Kyrie and Brielle Jackson were born on October 17, 1995, a full 12 weeks ahead of their due date. The standard practice, that time, at The Medical Center of Central Massachusetts in Worcester, where the twins came into the world, was to place them in separate incubators in order to reduce the risk of infection. Both babies were placed in separate incubators, a standard practice to reduce the risk of cross-infection. Kyrie, who weighed 2lbs 3 oz, was making good progress and gaining weight, but her tiny sister had breathing and heart-rate problems, there was little weight gain and her oxygen level was low.
On November 12, tiny Brielle went into critical condition. Her stick-thin arms and legs turned bluish-gray as she gasped for air. Her heart rate soared. The Jackson parents watched, terrified that their little daughter might die.
It is said that desperate moments call for desperate measures. Nurse Gayle Kasparian, after exhausting all the conventional remedies, decided to try a procedure that was common in parts of Europe but virtually unknown in the United States. With parental permission, she placed the twins in the same bed. No sooner had she closed the incubator door, Brielle snuggled up to Kyrie and began to calm down. Within minutes, her blood-oxygen readings improved. As she dozed, Kyrie wrapped her left arm around her smaller sister. Brielle's heart rate stabilized and her temperature rose to normal.
In due time, the twins went home. Their parents placed them, once again, in the same bed where they continued to thrive. Even after five years, according to mom and dad, the twins still slept together and, not surprisingly, still snuggled.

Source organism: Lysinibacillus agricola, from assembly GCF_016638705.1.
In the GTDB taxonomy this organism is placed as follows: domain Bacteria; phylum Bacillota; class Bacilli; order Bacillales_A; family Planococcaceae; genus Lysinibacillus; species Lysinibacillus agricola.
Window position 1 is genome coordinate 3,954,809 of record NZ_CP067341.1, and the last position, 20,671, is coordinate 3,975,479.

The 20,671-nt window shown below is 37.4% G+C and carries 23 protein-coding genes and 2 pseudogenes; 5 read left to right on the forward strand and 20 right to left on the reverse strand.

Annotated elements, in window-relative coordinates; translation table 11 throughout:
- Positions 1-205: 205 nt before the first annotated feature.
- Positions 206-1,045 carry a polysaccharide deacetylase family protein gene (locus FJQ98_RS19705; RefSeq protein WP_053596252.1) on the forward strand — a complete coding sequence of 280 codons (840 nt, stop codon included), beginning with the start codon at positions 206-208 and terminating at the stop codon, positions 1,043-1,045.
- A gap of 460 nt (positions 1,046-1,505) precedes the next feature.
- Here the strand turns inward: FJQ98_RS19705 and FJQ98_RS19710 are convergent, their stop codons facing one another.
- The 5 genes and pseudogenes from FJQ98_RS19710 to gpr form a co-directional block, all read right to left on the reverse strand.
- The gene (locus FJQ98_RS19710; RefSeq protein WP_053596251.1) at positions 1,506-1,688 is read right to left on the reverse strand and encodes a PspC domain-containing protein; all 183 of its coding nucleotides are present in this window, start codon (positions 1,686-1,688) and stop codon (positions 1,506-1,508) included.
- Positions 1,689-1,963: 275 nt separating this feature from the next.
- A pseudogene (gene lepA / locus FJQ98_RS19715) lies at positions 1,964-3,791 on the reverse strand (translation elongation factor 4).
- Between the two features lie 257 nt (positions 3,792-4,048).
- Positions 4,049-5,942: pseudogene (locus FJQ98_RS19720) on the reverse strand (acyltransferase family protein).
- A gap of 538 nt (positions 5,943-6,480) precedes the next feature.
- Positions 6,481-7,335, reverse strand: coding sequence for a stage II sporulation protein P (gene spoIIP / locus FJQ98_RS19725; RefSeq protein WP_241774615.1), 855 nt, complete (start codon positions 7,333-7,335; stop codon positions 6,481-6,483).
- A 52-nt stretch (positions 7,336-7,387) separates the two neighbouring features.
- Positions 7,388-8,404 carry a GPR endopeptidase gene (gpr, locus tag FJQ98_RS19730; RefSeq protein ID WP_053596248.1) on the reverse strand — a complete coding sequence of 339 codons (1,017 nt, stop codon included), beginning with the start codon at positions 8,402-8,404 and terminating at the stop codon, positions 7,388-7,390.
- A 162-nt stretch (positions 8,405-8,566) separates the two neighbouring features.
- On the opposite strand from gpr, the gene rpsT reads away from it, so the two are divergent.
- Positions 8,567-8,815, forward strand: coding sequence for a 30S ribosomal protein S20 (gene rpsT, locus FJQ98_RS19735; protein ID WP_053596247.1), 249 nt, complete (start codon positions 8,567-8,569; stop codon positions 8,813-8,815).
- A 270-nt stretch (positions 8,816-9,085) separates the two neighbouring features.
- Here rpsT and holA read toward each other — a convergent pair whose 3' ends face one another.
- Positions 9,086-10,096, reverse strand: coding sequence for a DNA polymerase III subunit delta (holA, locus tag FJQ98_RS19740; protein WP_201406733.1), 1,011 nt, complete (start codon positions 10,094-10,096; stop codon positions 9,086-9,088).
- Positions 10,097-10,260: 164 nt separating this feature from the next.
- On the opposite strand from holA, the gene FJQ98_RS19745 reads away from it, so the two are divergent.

The photograph of Kyrie hugging her little sister, dubbed the "Rescuing Hug," appeared in both Life magazine and Reader's Digest. It brought fame to the pair and spurred a growing interest in co-bedding premature twins, triplets, and quads. The University of Massachusetts Memorial, for example, has co-bedded at least 100 sets of multiple birth preemies. Observing this practice over a period of five years, the hospital staff there has not found a single case of twin-to-twin infection. In addition, clinical studies have shown that premature twins enjoy substantial benefits when they are placed in the same bed together. One researcher, Mary Whalen, reports the following benefits:
Decreased number of apnea problems
Improved blood-oxygen levels
Increased weight gain
Greater temperature regulation
Decreased length of hospital stays and likelihood of re-admission
Little Kyrie's hug encircles every one of us, reminding us in the most gentle of manners that we are called to participate through love in the lives of all our neighbors.
Brielle and Kyrie Jackson with the famous 'hug' photo shot
When Sarah Thistlethwaite and her husband, Bill, went for their third ultrasound in the couple's 19th week of pregnancy, they received a double dose of surprising news."The ultrasound tech said, 'Oh, there's two.' And my husband said, 'Two what?'" Sarah recalled.
The Thistlewaites, who were once told they probably wouldn't be able to have children, suddenly learned they were having identical twin girls. On top of that, the babies were rare mono mono twins-- a pregnancy in which twins share the same placenta and amniotic sac. READ MORE HERE
The two little girls came out holding hands!
They are twins, but they don't share a birthday. In fact Alexandre is more than three weeks older than his brother Ronaldo. But both boys are thriving after a rare and risky delayed delivery that has exceeded every expectation.